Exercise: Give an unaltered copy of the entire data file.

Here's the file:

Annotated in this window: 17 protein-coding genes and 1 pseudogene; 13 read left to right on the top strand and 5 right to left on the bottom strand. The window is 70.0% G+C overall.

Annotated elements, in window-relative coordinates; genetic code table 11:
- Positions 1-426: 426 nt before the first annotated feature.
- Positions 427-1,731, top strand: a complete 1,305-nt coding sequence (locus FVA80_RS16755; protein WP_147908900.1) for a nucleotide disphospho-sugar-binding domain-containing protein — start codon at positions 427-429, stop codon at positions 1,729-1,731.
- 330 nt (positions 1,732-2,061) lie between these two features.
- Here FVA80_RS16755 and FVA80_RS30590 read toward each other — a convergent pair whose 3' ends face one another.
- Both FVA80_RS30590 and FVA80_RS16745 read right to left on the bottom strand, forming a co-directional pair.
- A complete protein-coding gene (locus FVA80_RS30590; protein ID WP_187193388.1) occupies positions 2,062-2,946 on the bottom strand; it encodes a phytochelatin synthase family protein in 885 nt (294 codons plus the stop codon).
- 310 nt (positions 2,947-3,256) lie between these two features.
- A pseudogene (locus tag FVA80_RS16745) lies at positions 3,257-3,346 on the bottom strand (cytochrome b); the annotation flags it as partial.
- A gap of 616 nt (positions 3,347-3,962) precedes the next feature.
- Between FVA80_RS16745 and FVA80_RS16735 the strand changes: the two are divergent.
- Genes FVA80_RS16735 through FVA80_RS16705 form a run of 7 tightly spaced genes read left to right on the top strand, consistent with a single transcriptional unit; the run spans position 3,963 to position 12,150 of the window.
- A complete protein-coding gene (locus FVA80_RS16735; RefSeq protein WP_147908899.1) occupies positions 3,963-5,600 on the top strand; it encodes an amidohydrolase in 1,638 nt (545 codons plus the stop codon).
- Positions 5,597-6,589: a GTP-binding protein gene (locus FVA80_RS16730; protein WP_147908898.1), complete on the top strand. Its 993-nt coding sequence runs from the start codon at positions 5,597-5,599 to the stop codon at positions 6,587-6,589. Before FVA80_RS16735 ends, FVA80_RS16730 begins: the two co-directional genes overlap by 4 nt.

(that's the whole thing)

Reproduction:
Annotated in this window: 17 protein-coding genes and 1 pseudogene; 13 read left to right on the top strand and 5 right to left on the bottom strand. The window is 70.0% G+C overall.

Annotated elements, in window-relative coordinates; genetic code table 11:
- Positions 1-426: 426 nt before the first annotated feature.
- Positions 427-1,731, top strand: a complete 1,305-nt coding sequence (locus FVA80_RS16755; protein WP_147908900.1) for a nucleotide disphospho-sugar-binding domain-containing protein — start codon at positions 427-429, stop codon at positions 1,729-1,731.
- 330 nt (positions 1,732-2,061) lie between these two features.
- Here FVA80_RS16755 and FVA80_RS30590 read toward each other — a convergent pair whose 3' ends face one another.
- Both FVA80_RS30590 and FVA80_RS16745 read right to left on the bottom strand, forming a co-directional pair.
- A complete protein-coding gene (locus FVA80_RS30590; protein ID WP_187193388.1) occupies positions 2,062-2,946 on the bottom strand; it encodes a phytochelatin synthase family protein in 885 nt (294 codons plus the stop codon).
- 310 nt (positions 2,947-3,256) lie between these two features.
- A pseudogene (locus tag FVA80_RS16745) lies at positions 3,257-3,346 on the bottom strand (cytochrome b); the annotation flags it as partial.
- A gap of 616 nt (positions 3,347-3,962) precedes the next feature.
- Between FVA80_RS16745 and FVA80_RS16735 the strand changes: the two are divergent.
- Genes FVA80_RS16735 through FVA80_RS16705 form a run of 7 tightly spaced genes read left to right on the top strand, consistent with a single transcriptional unit; the run spans position 3,963 to position 12,150 of the window.
- A complete protein-coding gene (locus FVA80_RS16735; RefSeq protein WP_147908899.1) occupies positions 3,963-5,600 on the top strand; it encodes an amidohydrolase in 1,638 nt (545 codons plus the stop codon).
- Positions 5,597-6,589: a GTP-binding protein gene (locus FVA80_RS16730; protein WP_147908898.1), complete on the top strand. Its 993-nt coding sequence runs from the start codon at positions 5,597-5,599 to the stop codon at positions 6,587-6,589. Before FVA80_RS16735 ends, FVA80_RS16730 begins: the two co-directional genes overlap by 4 nt.